Once again, I invite all to read John Perry Barlow's (from the Electronic Frontier Foundation) article regarding just this subject:
Nat and I have gone back and forth about this for a long time. As he implies above, the nature of the Net at this time DOES in fact make it extremely difficult even for big business to control what goes on here. While you're right, James, that the big corps can use their massive financial power to buy up ISPs, the truth is that anyone can start an ISP, providing they have the hardware and staff and can afford the requisite "big pipe" high-speed connection to the Internet.
For instance, some of the largest porn sites have actually become their own ISPs, setting up their entire web operation internally and buying their bandwidth directly from the backbone providers, like WorldCom, Sprint, AT&T, Qwest, etc. On a much smaller scale, I will be setting up my personal business site (currently at www.starshipwright.com
) on my own server in my house, thus becoming my own ISP. I don't get a lot of hits, so I don't need massive bandwidth. So, as long as you can buy the pipe, you can be the ISP.
Also as Rick mentions, the Internet is global -- an IP address can be anywhere on the planet -- and big corps cannot impose their will everywhere. Someone running a Napster derivative server in a place like Guyana can't be forced to shut down by the RIAA unless the government of Guyana cares what they have to say. In parallel, there are hundreds of websites run and served from outside the US where Americans go to engage in gambling -- sportsbook and casino games -- that is entirely illegal here. While efforts are being made to stop this, they are not having much success. The problem is analogous to the copyright enforcement issue.
I, too, believe that the genie is out of the bottle for the most part, and I think the bottle will be shattered eventually, regardless of (or perhaps because of) efforts to stuff it back in. What I hope is that it will destroy the ability of large corporations to force creators to turn over their copyrights in order to have the big corporation market and publish their works, as is the case now -- which I and many others consider to be institutionalized extortion. When you sell your work and it becomes a work-for-hire, it gives them total control over it and an excuse to find ways to not pay you for it. It's not the benign, beneficial arrangement it should be... for the most part it's abused by the greedy corps IMHO and in my direct experience.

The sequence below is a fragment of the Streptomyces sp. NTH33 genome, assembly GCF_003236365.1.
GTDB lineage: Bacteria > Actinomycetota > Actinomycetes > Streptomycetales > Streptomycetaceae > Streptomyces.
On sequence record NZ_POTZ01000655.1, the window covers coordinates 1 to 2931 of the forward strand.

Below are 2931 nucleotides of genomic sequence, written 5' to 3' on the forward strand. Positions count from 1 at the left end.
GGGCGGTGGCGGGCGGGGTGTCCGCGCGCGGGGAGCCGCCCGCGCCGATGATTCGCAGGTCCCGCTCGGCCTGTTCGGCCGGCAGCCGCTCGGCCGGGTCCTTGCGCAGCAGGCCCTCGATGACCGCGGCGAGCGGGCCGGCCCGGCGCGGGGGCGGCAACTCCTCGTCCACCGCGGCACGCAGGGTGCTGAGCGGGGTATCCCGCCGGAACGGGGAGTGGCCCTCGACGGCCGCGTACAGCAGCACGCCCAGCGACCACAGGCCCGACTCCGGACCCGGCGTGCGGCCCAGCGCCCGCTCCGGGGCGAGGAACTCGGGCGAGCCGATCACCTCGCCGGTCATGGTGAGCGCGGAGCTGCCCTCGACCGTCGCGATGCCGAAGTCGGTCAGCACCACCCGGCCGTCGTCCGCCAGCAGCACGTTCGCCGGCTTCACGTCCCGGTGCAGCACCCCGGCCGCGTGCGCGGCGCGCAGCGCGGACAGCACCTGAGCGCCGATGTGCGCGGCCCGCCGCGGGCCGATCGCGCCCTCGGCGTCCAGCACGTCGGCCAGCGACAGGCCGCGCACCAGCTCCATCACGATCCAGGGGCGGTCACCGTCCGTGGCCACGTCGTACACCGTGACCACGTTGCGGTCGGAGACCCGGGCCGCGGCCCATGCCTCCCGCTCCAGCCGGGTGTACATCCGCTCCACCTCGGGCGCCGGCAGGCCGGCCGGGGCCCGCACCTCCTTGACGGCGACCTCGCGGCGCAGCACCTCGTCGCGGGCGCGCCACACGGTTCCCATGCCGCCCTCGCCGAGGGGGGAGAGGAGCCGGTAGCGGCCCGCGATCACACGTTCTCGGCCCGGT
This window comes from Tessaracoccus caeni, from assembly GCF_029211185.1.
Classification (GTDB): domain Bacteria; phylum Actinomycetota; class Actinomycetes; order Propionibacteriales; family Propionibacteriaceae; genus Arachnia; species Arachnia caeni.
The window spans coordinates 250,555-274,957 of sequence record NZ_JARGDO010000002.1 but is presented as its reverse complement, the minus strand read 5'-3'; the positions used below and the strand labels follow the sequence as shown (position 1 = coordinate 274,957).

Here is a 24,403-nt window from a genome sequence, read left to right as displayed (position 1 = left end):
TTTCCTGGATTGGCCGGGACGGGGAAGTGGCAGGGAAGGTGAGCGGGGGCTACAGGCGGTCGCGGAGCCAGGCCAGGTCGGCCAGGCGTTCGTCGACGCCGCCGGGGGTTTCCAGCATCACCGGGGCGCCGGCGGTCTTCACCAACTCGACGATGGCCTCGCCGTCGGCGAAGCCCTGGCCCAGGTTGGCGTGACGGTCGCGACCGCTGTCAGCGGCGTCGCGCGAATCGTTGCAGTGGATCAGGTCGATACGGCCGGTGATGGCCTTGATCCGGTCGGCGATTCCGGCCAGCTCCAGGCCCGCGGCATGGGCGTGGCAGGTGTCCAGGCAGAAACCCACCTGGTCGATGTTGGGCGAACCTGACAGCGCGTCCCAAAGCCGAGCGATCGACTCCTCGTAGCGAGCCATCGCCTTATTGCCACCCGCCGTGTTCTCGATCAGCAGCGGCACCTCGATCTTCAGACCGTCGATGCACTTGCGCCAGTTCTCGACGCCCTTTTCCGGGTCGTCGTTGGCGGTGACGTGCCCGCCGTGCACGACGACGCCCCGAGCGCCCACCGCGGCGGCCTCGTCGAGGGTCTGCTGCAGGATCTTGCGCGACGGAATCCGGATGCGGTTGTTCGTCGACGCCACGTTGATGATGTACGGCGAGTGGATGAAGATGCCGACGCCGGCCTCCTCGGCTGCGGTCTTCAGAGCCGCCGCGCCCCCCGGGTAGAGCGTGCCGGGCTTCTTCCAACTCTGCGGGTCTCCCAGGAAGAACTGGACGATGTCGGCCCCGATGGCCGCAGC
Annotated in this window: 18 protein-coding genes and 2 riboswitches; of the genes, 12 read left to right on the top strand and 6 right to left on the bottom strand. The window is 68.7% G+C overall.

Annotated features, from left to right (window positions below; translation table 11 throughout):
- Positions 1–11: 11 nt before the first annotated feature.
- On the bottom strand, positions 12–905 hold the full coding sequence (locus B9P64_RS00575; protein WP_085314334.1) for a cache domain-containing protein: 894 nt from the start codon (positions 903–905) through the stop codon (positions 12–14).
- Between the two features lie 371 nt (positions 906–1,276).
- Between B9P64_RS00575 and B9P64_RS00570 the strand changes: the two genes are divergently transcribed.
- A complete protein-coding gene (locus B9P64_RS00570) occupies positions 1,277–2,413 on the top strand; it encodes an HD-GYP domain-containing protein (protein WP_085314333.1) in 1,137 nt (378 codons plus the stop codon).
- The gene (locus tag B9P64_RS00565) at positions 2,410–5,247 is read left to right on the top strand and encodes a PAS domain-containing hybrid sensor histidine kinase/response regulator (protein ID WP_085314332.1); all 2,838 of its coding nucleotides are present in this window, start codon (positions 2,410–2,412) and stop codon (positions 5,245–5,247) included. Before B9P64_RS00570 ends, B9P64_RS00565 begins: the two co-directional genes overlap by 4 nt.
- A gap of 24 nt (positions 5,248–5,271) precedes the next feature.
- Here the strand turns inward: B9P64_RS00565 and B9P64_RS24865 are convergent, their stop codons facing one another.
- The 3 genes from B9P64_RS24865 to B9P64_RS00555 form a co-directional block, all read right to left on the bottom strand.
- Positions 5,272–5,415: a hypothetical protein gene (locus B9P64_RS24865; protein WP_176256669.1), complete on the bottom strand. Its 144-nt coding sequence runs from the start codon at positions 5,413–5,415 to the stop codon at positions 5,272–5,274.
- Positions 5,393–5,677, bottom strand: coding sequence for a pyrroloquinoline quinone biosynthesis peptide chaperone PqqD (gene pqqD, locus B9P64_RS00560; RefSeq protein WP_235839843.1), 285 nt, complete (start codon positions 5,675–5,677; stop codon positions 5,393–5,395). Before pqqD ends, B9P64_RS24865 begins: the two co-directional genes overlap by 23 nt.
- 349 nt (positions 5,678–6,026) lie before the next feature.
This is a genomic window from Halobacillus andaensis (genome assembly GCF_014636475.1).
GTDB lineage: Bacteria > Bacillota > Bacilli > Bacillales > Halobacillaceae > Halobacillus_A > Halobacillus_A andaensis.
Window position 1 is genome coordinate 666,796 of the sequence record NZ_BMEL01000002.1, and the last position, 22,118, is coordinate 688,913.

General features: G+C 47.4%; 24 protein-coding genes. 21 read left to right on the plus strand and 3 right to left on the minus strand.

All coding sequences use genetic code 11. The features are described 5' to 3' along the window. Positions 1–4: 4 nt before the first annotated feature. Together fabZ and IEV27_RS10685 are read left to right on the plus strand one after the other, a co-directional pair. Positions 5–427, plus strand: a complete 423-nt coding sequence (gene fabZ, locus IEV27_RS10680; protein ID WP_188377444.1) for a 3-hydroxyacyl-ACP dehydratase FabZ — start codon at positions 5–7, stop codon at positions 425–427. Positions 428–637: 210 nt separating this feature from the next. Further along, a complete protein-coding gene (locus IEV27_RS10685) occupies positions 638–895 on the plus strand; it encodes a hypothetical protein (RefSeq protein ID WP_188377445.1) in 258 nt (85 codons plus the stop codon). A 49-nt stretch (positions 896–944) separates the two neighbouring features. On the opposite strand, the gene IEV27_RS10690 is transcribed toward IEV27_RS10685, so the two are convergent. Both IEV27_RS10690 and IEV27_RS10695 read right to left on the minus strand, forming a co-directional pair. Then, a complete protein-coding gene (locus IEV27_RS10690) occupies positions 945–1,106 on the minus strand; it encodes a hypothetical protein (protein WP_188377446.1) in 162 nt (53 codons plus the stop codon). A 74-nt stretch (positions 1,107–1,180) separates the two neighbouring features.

However, that then that pushes the responsibility for defending our copyrights back onto us, which could make our lives more difficult. However, I will accept that burden in order to break the cycle of big corporations offering one "near-instant fame and fortune" in exchange for taking one's work away and making the creator, the person who came up with the idea that's generating the money, a "hired employee."
You can read more of my and Nat's opinions in the Creating Comics forum under "Giving It Away" (archived) and "Giving It Away Part 2."
Maybe the Net can't totally undermine corporate hegemony, but at least it gives us all a place to get our stuff out where the world can see it WITHOUT selling our souls.
Pagan City Comicswww.pagancity.com